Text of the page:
TUESDAY NIGHT AT MIDNIGHT:

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CHRISTMAS EVE: The storm really intensifies and becomes a full blown snowstorm across northern Illinois and Wisconsin.  So, if you have travel plans to Milwaukee or Chicago airport delays are quite likely.  The east coast will have rain and wind and likely airport delays as well.

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Have a great week and happy holidays

Jeff

First Snow of the Season

Good Thursday bloggers,

The snow is about over and amounts played out just about as forecasted.  The heavier band along I-35 was about 10 miles west of where Gary had the band last night.  But, our 1″-3″ forecast turned out well.

Wider view of radar estimated snow totals.

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This is just a radar estimate.  So, we would love to have your snow totals as nothing beats the human touch.

The rest of today will be cloudy with flurries and some mist as temperatures rise to 32-34.  There will be a chance of re-freezing tonight and some black ice, so be aware of that.

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Gary will have more later.

Have a great day and enjoy the snow.  It is good snowman snow.

Jeff

The Waiting Is The Hardest Part

2 AM Update:

Good morning bloggers,

An extremely heavy snow band tracked across Olathe to Downtown. This clipped the Plaza and an inch of snow fell and the snowflake contest ended around 2:30 AM.  4″ fell in Merriam, YES FOUR inches of snow from that band fell in parts of the KC Metro area, while others were less than an inch.  New areas of snow are increasing to the west, so most areas will end up in that 1 to 4 inch forecast range.  There has been some graupel (snow pellets) that cut into totals in areas that did not get the heavy snow band.  Let us know how much you end up with when you wake up.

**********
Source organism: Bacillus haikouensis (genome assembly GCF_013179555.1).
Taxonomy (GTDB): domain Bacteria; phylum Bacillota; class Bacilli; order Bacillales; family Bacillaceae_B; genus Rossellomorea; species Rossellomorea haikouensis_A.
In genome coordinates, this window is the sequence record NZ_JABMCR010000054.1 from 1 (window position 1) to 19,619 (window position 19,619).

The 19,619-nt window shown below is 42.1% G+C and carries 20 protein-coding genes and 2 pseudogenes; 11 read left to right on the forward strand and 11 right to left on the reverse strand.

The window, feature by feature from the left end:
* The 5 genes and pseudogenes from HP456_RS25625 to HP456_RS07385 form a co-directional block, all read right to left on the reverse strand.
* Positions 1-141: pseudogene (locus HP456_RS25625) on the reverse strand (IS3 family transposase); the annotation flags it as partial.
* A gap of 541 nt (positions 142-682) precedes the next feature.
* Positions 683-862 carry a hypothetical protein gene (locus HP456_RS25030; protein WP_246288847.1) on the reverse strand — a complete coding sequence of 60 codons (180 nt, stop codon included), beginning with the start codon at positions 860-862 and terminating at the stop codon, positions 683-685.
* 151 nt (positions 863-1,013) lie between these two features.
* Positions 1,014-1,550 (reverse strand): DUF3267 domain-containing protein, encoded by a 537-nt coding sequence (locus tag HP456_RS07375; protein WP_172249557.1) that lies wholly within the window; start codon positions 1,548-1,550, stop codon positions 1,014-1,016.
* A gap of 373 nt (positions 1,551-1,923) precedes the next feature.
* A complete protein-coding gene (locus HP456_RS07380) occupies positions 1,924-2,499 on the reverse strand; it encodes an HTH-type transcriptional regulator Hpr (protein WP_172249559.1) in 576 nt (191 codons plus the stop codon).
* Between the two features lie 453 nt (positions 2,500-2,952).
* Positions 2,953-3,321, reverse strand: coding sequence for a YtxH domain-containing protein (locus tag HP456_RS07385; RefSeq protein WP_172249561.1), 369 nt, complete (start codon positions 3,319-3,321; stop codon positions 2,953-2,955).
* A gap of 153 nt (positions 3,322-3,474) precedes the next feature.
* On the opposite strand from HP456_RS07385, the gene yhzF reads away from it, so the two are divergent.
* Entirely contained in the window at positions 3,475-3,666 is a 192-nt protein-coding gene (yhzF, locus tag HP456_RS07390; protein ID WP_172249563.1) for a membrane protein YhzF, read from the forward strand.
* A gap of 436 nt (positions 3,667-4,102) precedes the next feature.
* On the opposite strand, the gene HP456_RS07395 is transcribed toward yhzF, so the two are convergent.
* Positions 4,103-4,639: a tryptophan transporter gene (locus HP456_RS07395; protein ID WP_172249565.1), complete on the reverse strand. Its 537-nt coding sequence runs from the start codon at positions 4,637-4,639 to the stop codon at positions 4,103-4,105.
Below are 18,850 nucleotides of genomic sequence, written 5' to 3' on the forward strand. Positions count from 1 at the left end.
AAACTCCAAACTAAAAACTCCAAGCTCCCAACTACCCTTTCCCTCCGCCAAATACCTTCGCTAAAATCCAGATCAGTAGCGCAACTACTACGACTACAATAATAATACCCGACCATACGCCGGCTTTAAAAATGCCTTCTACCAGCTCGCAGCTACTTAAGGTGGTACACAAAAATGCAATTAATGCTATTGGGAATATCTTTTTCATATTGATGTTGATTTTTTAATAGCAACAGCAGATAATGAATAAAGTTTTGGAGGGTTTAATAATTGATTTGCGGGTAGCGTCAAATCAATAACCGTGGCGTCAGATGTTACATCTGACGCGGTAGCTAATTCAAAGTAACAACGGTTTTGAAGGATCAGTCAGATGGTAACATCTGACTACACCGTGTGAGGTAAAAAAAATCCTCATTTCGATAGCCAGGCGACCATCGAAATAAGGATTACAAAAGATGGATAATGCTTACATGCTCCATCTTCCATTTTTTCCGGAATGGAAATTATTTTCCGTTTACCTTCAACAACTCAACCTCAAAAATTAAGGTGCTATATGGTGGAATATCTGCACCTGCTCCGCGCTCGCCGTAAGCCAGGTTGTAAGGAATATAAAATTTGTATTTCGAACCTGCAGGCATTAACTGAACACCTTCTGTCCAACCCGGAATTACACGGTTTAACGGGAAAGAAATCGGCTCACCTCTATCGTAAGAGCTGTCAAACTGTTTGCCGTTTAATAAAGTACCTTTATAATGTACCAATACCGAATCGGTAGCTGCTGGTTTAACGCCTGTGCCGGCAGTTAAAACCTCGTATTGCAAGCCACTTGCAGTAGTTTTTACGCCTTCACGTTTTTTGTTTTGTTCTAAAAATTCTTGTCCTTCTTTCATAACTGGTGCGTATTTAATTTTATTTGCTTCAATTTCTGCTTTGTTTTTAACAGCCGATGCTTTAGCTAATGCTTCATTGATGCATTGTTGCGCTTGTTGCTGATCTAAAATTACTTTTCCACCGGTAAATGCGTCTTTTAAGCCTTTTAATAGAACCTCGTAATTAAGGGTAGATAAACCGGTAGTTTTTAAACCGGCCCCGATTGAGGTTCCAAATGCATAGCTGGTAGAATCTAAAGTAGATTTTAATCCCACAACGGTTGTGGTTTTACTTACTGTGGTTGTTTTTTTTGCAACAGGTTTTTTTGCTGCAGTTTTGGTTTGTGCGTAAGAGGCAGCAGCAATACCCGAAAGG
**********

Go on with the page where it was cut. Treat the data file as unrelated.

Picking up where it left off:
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Previous entry below:

Good late evening bloggers,

As Tom Petty sang, “The Waiting Is The Hardest Part”. I think that is how it goes. If you stare at radar it can drive you nuts. At 9:40 PM the radar echoes began rapidly increasing, so hang on. Remember we aren’t forecasting a major snowstorm here. Widespread 1 to 3 inch amounts are what we are forecasting. There may be a couple of pockets with more than that.  Here is the map I am showing at 10 PM:

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So, try to be patient. There is no way this one goes “poof”. Now it may around 6 or 7 AM, but not for the next seven hours. It is coming and 1 to 3 inches will fall. Let us know when you see your first snowflakes.  Have a great night. I will check in later.

Gary

Snow Is Heading Our Way

Good evening bloggers,

We are currently on the air right now and updating this forecast on the fly.  The latest data has a low end total of around 1″ and higher end amounts of 4″ or higher. On our analysis we are attempting to pick out the likely areas the will end up with 2″ of snow or more as you can see below:

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The snow is now developing southwest of Emporia and it  marching it’s way northeast up I-35.  This storm, if it starts earlier, has a better chance at some of the higher totals.  Let us know what you think, and let us know when you see your first snowflakes!  Have a great evening. The snowflake contest is about to end.

Gary

Winter Weather Advisory

Good Wednesday bloggers,

The new data is in and snow is an almost 100% certainty tonight as a storm system tracks in from the southwest USA.  It looks like the storm will hold together and be strong enough for bands of heavier snow.  This is still a storm falling apart as it moves towards us, but  it looks like it will wait until after it passes KC and our area to do so. We are in a Winter Weather Advisory from 6 PM today to 9 AM Thursday.

I will time this out and go over the new data today at 11 AM on 41 Action News Midday.  Gary will have a more detailed blog later and have new data and updates on the NOW KC at 4 PM and and 5, 6 and 10.

MAP 1: SNOW MOVES IN

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MAP 2: SNOW ACCUMULATION FORECAST

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Have a great day and enjoy the snow!

Jeff

Here we go again!

Good evening bloggers,

Look at this!  Our local ski area Snow Creek is making snow. Now, will we get snow to fall from the ski? Yes, but how much?